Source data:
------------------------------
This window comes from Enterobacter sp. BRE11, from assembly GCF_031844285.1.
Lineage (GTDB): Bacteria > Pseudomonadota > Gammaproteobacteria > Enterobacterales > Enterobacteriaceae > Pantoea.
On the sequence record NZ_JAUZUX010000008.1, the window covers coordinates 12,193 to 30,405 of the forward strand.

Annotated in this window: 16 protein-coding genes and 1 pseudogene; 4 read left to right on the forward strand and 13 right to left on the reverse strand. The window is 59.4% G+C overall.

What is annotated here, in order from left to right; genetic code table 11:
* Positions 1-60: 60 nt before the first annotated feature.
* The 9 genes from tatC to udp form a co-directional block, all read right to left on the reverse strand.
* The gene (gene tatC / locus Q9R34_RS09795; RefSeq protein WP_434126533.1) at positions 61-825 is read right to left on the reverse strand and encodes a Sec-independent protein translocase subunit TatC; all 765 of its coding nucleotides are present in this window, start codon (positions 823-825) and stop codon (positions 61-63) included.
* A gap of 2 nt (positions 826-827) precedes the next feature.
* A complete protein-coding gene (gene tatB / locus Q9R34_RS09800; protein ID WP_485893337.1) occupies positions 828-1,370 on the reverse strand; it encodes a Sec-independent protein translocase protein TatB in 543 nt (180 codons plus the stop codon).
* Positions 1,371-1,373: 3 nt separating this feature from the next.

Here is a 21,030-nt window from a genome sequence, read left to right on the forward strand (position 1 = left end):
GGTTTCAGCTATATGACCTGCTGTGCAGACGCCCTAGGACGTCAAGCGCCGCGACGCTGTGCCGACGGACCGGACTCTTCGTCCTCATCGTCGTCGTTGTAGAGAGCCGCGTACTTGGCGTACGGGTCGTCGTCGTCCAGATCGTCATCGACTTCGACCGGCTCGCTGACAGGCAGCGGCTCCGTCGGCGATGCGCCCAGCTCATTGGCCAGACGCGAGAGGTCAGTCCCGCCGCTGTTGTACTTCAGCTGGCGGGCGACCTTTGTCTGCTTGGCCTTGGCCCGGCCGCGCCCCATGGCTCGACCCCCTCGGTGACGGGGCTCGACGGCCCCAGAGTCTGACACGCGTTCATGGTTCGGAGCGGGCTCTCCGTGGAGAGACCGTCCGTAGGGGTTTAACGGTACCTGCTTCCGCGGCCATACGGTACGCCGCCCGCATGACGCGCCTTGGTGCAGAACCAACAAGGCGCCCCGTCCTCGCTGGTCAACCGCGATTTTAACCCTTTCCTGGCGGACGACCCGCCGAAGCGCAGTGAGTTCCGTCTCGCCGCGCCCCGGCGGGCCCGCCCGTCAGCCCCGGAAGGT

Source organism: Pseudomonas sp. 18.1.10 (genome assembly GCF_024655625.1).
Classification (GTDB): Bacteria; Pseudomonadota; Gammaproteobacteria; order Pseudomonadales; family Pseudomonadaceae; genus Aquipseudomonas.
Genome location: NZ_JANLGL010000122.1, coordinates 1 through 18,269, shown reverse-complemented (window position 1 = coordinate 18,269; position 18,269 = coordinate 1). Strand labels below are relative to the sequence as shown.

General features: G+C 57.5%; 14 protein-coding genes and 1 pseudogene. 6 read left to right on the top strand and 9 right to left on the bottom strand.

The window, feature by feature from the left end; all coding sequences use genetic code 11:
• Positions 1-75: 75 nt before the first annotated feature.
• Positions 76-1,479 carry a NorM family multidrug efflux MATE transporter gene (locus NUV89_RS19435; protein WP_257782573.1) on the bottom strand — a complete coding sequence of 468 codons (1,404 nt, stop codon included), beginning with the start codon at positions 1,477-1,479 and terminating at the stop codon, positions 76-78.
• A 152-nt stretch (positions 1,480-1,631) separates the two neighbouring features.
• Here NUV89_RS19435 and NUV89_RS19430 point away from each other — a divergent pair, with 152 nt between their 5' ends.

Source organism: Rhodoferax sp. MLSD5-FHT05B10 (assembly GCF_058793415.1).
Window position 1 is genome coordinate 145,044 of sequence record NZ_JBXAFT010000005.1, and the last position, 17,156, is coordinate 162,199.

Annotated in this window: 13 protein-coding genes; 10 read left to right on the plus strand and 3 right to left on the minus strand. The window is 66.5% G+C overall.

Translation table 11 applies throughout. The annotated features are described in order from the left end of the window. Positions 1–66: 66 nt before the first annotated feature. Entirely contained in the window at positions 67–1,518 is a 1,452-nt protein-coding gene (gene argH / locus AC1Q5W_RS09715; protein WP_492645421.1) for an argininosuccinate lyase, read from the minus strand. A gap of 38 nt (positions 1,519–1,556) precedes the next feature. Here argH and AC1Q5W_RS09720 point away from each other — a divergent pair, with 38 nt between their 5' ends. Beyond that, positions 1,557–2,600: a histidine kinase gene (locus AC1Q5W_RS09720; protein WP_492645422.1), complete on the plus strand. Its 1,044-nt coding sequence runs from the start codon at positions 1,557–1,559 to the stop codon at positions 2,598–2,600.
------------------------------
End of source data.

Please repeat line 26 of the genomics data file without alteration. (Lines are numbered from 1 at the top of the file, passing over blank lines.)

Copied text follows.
Translation table 11 applies throughout. The annotated features are described in order from the left end of the window. Positions 1–66: 66 nt before the first annotated feature. Entirely contained in the window at positions 67–1,518 is a 1,452-nt protein-coding gene (gene argH / locus AC1Q5W_RS09715; protein WP_492645421.1) for an argininosuccinate lyase, read from the minus strand. A gap of 38 nt (positions 1,519–1,556) precedes the next feature. Here argH and AC1Q5W_RS09720 point away from each other — a divergent pair, with 38 nt between their 5' ends. Beyond that, positions 1,557–2,600: a histidine kinase gene (locus AC1Q5W_RS09720; protein WP_492645422.1), complete on the plus strand. Its 1,044-nt coding sequence runs from the start codon at positions 1,557–1,559 to the stop codon at positions 2,598–2,600.